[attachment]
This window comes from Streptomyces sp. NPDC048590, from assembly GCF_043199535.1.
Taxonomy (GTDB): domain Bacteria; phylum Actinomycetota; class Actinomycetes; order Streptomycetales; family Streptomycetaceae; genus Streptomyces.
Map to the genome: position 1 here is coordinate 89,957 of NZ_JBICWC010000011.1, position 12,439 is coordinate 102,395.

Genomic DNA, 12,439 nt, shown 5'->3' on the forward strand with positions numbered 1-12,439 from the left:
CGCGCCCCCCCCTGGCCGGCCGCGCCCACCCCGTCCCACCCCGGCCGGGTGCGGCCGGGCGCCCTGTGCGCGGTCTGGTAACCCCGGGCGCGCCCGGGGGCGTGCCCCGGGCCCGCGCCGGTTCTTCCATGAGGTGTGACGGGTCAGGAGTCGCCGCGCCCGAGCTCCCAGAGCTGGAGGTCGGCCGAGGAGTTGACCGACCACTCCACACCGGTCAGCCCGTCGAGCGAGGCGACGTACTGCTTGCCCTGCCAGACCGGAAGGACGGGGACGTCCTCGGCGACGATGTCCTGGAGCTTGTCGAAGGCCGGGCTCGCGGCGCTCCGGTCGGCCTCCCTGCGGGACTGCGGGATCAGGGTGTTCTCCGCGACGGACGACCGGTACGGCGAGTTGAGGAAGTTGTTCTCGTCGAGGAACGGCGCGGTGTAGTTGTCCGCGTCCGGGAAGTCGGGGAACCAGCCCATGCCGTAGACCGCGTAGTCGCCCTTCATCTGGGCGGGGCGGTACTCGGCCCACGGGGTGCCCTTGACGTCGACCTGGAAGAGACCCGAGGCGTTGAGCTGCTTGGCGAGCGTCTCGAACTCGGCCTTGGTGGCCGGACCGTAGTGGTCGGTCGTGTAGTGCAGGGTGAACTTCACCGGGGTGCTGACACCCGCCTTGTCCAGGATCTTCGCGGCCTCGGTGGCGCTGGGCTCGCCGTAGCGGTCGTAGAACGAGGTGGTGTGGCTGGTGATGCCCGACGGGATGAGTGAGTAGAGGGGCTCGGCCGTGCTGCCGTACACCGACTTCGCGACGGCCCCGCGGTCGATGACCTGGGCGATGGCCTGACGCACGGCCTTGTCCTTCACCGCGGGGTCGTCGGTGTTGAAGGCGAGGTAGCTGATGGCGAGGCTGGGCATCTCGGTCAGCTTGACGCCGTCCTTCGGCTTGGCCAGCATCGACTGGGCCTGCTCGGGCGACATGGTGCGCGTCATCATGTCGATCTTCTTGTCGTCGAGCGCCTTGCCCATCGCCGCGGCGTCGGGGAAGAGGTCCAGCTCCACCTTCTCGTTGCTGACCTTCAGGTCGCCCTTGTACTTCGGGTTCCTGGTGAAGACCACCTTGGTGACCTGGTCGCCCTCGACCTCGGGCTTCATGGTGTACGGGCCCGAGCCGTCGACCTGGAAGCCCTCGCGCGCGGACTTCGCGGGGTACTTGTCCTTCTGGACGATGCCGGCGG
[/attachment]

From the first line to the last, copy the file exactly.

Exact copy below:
This window comes from Streptomyces sp. NPDC048590, from assembly GCF_043199535.1.
Taxonomy (GTDB): domain Bacteria; phylum Actinomycetota; class Actinomycetes; order Streptomycetales; family Streptomycetaceae; genus Streptomyces.
Map to the genome: position 1 here is coordinate 89,957 of NZ_JBICWC010000011.1, position 12,439 is coordinate 102,395.

Genomic DNA, 12,439 nt, shown 5'->3' on the forward strand with positions numbered 1-12,439 from the left:
CGCGCCCCCCCCTGGCCGGCCGCGCCCACCCCGTCCCACCCCGGCCGGGTGCGGCCGGGCGCCCTGTGCGCGGTCTGGTAACCCCGGGCGCGCCCGGGGGCGTGCCCCGGGCCCGCGCCGGTTCTTCCATGAGGTGTGACGGGTCAGGAGTCGCCGCGCCCGAGCTCCCAGAGCTGGAGGTCGGCCGAGGAGTTGACCGACCACTCCACACCGGTCAGCCCGTCGAGCGAGGCGACGTACTGCTTGCCCTGCCAGACCGGAAGGACGGGGACGTCCTCGGCGACGATGTCCTGGAGCTTGTCGAAGGCCGGGCTCGCGGCGCTCCGGTCGGCCTCCCTGCGGGACTGCGGGATCAGGGTGTTCTCCGCGACGGACGACCGGTACGGCGAGTTGAGGAAGTTGTTCTCGTCGAGGAACGGCGCGGTGTAGTTGTCCGCGTCCGGGAAGTCGGGGAACCAGCCCATGCCGTAGACCGCGTAGTCGCCCTTCATCTGGGCGGGGCGGTACTCGGCCCACGGGGTGCCCTTGACGTCGACCTGGAAGAGACCCGAGGCGTTGAGCTGCTTGGCGAGCGTCTCGAACTCGGCCTTGGTGGCCGGACCGTAGTGGTCGGTCGTGTAGTGCAGGGTGAACTTCACCGGGGTGCTGACACCCGCCTTGTCCAGGATCTTCGCGGCCTCGGTGGCGCTGGGCTCGCCGTAGCGGTCGTAGAACGAGGTGGTGTGGCTGGTGATGCCCGACGGGATGAGTGAGTAGAGGGGCTCGGCCGTGCTGCCGTACACCGACTTCGCGACGGCCCCGCGGTCGATGACCTGGGCGATGGCCTGACGCACGGCCTTGTCCTTCACCGCGGGGTCGTCGGTGTTGAAGGCGAGGTAGCTGATGGCGAGGCTGGGCATCTCGGTCAGCTTGACGCCGTCCTTCGGCTTGGCCAGCATCGACTGGGCCTGCTCGGGCGACATGGTGCGCGTCATCATGTCGATCTTCTTGTCGTCGAGCGCCTTGCCCATCGCCGCGGCGTCGGGGAAGAGGTCCAGCTCCACCTTCTCGTTGCTGACCTTCAGGTCGCCCTTGTACTTCGGGTTCCTGGTGAAGACCACCTTGGTGACCTGGTCGCCCTCGACCTCGGGCTTCATGGTGTACGGGCCCGAGCCGTCGACCTGGAAGCCCTCGCGCGCGGACTTCGCGGGGTACTTGTCCTTCTGGACGATGCCGGCGG